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Discussion Starter #1
I have my first 10K a week on Sunday, and was probably going to take it easier between now and then. Not that I am doing massive miles - but for me it seems a lot.

For example - on Saturday I will probably do an easy 5-6 miles, then maybe a couple of easy 3 miles Mon and Thursday, also I was not going to cycle into work on Thursday and Friday (its a 28-mile round trip each day).
My main idea is that I want to feel fresh and ready to attempt a decent time (decent time being relative :) ), and not feel as if I am still recovering from previous sessions.

However - is there going to be any noticable benefit considering I am not doing a huge amount and it isn't a marathon or half? Or would you always advocate some sort of tapering?
Just wondering your opinions on whether its necessary/worthwhile and to how much to cut back.
 

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personally i always do some form of tapering... in the week leading up to a sunday 10k ill do something like:

Mon Rest
Tues 5miles inc Intervals
Wed Rest
Thurs Easy 30mins
Fri Rest
Sat rest or an easy 20mins
Sun race

be careful when your at the start line its very very easy to get caught up in the sea of runners and end up starting off too quickly... just pace yourself and rember all of your training
 

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I tapered for my last 10k, only because of circumstances not because i wanted to, but it worked out well and I ended up only 6 seconds off my PB. I think I would probably have beaten it if I hadn't set off at 4km p/h pace for the first 2k. Lessoned learned on starting fast there. I'd recommend tapering though. Try some interval sessions in your build up too.
 

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I too would take the last few days leading up to it easier also it will help keep your legs fresh for the race.

Good luck and let us know how you get on. :d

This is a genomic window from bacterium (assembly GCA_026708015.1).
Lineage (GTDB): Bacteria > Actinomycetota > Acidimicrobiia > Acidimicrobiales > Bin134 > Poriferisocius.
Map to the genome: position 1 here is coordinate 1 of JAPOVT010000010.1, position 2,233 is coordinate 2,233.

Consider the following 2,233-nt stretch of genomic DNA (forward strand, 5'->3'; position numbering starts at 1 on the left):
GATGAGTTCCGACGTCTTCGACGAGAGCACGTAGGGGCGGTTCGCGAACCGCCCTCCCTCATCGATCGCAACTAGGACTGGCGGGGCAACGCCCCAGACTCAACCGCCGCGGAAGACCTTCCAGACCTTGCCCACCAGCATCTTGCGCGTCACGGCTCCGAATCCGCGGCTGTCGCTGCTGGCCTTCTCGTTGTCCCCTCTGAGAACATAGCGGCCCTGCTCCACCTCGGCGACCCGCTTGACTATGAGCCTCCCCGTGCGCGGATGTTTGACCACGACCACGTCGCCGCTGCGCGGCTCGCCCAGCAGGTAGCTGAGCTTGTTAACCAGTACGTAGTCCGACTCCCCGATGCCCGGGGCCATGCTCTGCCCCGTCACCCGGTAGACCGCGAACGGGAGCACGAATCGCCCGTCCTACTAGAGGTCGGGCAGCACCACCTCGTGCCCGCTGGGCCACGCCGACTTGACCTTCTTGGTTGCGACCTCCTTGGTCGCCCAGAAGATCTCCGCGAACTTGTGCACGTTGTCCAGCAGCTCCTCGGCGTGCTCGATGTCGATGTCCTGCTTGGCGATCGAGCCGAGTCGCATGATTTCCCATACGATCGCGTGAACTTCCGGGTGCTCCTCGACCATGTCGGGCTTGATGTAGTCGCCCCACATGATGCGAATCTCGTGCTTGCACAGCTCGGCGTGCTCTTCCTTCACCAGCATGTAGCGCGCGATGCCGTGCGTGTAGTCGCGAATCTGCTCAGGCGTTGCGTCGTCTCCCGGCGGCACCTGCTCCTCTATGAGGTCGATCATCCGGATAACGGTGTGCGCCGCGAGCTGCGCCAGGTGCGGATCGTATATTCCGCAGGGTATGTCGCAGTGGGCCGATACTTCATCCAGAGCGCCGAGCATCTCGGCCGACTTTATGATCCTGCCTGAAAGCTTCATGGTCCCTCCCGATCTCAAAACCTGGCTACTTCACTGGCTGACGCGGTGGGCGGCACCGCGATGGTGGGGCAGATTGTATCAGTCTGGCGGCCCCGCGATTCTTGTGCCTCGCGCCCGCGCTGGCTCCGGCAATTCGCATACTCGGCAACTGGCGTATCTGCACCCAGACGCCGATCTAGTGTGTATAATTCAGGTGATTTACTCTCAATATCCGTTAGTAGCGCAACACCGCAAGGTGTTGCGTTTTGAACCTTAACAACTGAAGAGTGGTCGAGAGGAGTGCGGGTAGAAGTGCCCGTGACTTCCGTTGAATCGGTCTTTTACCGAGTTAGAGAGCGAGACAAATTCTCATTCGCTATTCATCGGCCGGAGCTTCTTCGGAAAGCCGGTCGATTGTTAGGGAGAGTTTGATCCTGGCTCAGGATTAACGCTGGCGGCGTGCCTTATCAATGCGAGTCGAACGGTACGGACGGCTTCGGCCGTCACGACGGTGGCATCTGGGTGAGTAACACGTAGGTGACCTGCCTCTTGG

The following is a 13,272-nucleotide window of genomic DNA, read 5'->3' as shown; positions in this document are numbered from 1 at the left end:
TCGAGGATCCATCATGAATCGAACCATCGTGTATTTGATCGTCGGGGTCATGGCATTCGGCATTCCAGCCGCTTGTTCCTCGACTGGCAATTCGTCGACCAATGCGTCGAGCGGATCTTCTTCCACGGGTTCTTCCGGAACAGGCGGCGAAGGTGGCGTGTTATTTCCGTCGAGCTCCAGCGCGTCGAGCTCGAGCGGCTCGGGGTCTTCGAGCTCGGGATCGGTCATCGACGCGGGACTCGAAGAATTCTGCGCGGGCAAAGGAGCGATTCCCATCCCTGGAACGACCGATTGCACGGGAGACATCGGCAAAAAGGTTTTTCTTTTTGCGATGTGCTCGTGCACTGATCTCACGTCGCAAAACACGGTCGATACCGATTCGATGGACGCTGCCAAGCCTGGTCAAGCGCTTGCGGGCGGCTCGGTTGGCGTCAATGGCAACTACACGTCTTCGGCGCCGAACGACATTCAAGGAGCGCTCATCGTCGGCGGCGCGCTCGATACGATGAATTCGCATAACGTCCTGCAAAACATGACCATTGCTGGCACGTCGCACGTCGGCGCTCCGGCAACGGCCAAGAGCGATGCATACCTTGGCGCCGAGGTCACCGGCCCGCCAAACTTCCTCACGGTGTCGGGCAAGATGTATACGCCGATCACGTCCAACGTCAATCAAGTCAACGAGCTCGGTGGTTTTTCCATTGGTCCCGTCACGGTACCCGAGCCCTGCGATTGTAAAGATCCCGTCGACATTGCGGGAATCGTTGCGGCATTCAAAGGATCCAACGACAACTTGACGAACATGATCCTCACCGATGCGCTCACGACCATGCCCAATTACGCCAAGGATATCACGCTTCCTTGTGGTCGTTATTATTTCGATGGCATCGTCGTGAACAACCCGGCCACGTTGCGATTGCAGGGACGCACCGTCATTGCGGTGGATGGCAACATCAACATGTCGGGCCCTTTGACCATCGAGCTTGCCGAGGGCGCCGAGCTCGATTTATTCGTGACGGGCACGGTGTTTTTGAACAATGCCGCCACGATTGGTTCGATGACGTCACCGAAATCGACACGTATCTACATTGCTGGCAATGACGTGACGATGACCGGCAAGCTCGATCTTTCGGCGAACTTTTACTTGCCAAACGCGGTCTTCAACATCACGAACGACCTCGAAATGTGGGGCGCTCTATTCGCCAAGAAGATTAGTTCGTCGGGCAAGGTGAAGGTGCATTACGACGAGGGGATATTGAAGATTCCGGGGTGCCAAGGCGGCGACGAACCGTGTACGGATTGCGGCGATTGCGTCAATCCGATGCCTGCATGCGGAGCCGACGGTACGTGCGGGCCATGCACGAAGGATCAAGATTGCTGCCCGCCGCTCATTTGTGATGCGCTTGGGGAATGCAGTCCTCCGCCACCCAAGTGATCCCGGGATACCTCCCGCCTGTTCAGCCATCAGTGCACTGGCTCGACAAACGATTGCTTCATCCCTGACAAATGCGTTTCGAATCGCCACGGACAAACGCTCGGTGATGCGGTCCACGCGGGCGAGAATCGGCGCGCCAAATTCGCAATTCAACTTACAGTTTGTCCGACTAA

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I'd do the same amount of runs you'd usually do in the week before, but don't push the pace and shorten them 20%. This should leave you fresh for the race.
 

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I always taper unless I'm just using the race as a training run (as I tend to with club races)... this is pretty much regardless of distance. Obviously shorter distances require slightly less tapering, but ultimately it's just a case of getting to the start line feeling rested and raring to go :)
 

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I usually do a similar amount of training in the last week before a race but ease right off the pace. I find this eases the shock of going straight into race pace. I always have the day before the race off though. I made the cardinal mistake of playing in a football match the day before a half marathon once...never again.
 

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I'm still playing around with pre-race strategies, I know for my last 10k I had a pretty easy week beforehand more by accident than design, and smashed my PB.

I try not to rest too much, as I worry about feeling rusty once I get to the start line, so like to have an easy run either the day before or the day before that just to keep the legs convinced that they were designed to run :cool:
 

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I always taper unless I'm just using the race as a training run (as I tend to with club races)... this is pretty much regardless of distance. Obviously shorter distances require slightly less tapering, but ultimately it's just a case of getting to the start line feeling rested and raring to go :)
Same here, I've been using races as training runs this year, and find them to be a good workout. I usually run that bit harder than usual.
 

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Discussion Starter #10
Thnx for the replies - confirms what I was thinking.

Will deffo take it a bit easier next week.
 

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Just noticed you're from Glasgow, I assume you are running the Glasgow 10km?

Hope you enjoy it! The crowds on Glasgow Green always gives you a lift because of the atmosphere.
 

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Discussion Starter #12
Just noticed you're from Glasgow, I assume you are running the Glasgow 10km?
Yeah - really looking forward to it.
Wondering what sort of time I can post, have managed just under 47 mins in training, wondering if I can push towards 45 or whether that would be too much of a stretch.
Will soon find out I guess :)
 

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You always run a bit faster in a race, so you should go for sub-45!

There's always a bottleneck for the first couple of km's especially going over the Kingston Bridge - if you find you're behind schedule at this point, don't worry too much, there's a few good downhill and flater streches to make up the time from about 4km in.
 
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